"Mommy, where do dumplings come from?" We all reach an age when we want the answers. Last week, Chichi gave us a glimpse of a factory in Brooklyn that churns out half a million dumplings a day. Here is video footage from the tour of both the dumpling crimper and wonton wrapper maker in action. Simply mesmerizing.
Recently some of the Serious Eats team went on a tour of a noodle and dumpling factory located in Bushwick, Brooklyn. Inside, it was kind of how you'd expect a dumpling and noodle factory to look: large machines of dough rollers and dumpling crimpers (more on that in the slideshow). The sweet smell of alkaline egg noodles filled the air while we walked around the facilities in white coats and wader boots. The best part? Grabbing freshly steamed dumplings straight from a giant dumpling conveyor belt! Take a look at the dumplification process.
The Vermont Times Argus reports on the discontinuation of the decades-old tradition of tours at the Maple Grove Farms factory. In order to get a "Safety Quality Food" certification, without which major retailers won't carry a product, the St. Johnsbury, Vermont, plant has closed itself off: "Used to be you could bring a Boy Scout troop in and walk right through. That ain't going to happen anymore."
On Monday, SE pizza blog Slice had a chance to tour a Domino's dough-production factory outside of Ann Arbor, Michigan. Regardless of how you feel about the end product, it's fascinating to see something so commonplace produced on such a mass scale. Slideshow and video ahead!
One of the best and worst things about Ben & Jerry's: they're always introducing new flavors. But with that comes some rough goodbyes to the retired flavors. Just when you started falling for Bovinity Divinity, it's nowhere to be seen in freezers. At the Ben & Jerry's factory in Waterbury, Vermont, they have an actual graveyard—as in, there are headstones and it's on a grassy knoll—for these late flavors. Let's take a moment to remember them.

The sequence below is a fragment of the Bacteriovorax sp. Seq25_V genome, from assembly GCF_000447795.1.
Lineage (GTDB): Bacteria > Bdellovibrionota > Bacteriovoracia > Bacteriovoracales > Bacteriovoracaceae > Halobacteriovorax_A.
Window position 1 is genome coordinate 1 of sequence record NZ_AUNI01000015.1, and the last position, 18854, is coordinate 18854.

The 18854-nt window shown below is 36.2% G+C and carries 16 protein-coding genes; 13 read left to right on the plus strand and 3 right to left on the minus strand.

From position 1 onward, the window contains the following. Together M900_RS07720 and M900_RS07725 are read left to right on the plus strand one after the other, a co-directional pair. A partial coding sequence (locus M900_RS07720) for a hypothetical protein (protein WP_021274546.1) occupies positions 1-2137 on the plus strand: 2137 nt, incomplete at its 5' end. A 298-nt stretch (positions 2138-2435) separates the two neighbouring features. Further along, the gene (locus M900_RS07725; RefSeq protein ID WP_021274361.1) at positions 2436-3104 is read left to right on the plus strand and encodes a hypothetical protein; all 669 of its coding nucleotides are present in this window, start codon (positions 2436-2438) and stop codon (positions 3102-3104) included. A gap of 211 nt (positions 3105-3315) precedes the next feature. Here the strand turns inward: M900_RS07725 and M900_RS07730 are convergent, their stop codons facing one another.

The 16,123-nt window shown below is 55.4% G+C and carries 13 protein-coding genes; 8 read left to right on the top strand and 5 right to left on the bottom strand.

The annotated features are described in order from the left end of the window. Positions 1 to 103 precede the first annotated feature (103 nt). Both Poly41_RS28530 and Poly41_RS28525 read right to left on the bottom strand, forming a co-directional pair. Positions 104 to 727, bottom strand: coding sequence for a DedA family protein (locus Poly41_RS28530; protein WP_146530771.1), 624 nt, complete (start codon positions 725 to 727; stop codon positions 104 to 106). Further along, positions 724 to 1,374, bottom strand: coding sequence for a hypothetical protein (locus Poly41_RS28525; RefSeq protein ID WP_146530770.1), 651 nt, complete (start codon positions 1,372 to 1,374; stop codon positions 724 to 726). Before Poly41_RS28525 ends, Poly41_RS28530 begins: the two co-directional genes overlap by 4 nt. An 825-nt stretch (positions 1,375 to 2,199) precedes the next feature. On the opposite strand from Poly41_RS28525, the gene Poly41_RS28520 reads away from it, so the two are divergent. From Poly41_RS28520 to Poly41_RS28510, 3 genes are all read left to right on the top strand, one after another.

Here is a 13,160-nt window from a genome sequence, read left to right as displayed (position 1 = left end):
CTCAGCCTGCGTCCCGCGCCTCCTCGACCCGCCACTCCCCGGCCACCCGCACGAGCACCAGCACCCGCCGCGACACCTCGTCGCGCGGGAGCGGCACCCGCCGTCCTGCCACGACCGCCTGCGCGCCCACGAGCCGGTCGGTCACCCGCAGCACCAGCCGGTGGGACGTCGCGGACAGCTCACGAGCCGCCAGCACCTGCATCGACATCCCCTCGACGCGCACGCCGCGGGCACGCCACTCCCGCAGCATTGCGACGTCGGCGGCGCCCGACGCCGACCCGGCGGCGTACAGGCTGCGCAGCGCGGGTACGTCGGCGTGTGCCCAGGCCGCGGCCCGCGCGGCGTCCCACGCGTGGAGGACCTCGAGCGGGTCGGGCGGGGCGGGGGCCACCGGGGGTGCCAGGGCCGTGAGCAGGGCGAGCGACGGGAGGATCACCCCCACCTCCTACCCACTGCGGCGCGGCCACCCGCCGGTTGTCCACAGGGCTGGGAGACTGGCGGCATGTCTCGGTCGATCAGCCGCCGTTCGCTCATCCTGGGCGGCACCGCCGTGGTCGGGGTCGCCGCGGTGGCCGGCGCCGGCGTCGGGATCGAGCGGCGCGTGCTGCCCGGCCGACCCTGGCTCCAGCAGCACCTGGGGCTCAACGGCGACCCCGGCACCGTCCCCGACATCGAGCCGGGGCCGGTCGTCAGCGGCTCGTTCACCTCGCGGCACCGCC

Pasta-making machines and single-serve sundaes from Sandro Desii. [Photographs: Sight Unseen] The website Sight Unseen takes us all along on a photo tour of the Sandro Desii factory, where Sandro Desii and his small crew manufactures artisanal pastas and ice cream. The photo essay gives an inside look at the factory, the pasta-making process, and the personality behind the products....
You can almost smell and taste the butter in this video from the Boston Globe. It goes inside the Kate's Homemade Butter "factory"* in Maine, where 3,600-pound-capacity butter churns produce some truly delicious butter. (I know it's delicious because I actually have some in my fridge now.) After seeing the massive quantity of butter in this video I want nothing more than a nice short stack of pancakes slathered with the stuff—along with some Vermont maple syrup to complete the New England theme. [Mondo butterage, after the jump!]...
Chicago Tribune The Chicago Tribune goes inside the Just Born Peep factory in Bethlehem, Pennsylvania and comes out with a slideshow of behind-the-scenes chickie production....